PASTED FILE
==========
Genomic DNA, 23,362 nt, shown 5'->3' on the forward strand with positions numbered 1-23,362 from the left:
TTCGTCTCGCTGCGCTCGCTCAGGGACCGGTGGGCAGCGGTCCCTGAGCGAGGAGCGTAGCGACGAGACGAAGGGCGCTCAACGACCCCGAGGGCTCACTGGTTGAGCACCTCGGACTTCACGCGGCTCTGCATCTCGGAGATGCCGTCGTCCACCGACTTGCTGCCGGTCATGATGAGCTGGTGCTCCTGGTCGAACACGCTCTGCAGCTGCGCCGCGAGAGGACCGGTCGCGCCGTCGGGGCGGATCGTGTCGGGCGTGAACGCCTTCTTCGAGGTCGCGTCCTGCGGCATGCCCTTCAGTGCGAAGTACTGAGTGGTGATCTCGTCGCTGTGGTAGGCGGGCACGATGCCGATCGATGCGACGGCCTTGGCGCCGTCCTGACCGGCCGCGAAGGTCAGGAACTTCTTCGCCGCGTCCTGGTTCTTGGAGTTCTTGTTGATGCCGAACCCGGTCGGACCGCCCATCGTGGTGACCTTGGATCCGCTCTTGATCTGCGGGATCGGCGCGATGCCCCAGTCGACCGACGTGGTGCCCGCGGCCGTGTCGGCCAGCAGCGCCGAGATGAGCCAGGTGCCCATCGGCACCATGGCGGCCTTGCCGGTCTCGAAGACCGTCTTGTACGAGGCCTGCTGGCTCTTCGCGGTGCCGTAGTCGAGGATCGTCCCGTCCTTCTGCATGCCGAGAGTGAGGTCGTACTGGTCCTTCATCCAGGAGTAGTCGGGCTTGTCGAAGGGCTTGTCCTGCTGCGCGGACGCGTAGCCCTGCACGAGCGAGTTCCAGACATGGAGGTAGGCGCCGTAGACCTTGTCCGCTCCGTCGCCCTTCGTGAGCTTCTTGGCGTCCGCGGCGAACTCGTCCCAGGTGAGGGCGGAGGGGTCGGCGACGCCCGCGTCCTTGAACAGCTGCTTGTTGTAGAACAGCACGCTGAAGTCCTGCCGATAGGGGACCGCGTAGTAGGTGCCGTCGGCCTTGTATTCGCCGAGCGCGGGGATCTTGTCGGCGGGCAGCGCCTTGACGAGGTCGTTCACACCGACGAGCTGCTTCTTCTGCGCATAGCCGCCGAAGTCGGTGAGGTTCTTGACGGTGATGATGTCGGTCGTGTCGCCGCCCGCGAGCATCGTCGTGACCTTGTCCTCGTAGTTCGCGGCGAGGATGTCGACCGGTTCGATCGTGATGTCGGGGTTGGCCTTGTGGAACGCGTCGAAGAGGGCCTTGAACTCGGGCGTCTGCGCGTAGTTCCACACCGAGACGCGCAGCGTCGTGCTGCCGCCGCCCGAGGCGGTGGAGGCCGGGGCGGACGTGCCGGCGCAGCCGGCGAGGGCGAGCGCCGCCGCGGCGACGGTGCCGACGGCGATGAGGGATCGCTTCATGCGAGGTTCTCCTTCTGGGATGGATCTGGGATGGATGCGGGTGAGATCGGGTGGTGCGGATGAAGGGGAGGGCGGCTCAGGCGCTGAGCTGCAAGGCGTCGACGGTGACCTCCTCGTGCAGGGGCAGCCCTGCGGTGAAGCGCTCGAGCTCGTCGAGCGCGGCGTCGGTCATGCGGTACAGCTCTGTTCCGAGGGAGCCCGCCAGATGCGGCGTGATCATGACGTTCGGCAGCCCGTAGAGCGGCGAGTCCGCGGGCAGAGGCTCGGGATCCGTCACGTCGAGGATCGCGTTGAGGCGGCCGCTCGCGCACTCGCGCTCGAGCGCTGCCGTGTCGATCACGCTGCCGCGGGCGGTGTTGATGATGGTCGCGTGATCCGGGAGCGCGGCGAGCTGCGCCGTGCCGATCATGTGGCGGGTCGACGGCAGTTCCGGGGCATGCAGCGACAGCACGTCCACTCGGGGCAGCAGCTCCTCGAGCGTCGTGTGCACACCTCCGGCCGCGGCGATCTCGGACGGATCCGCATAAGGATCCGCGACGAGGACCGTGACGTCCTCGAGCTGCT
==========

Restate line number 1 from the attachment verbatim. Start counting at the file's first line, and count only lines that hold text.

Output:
Genomic DNA, 23,362 nt, shown 5'->3' on the forward strand with positions numbered 1-23,362 from the left: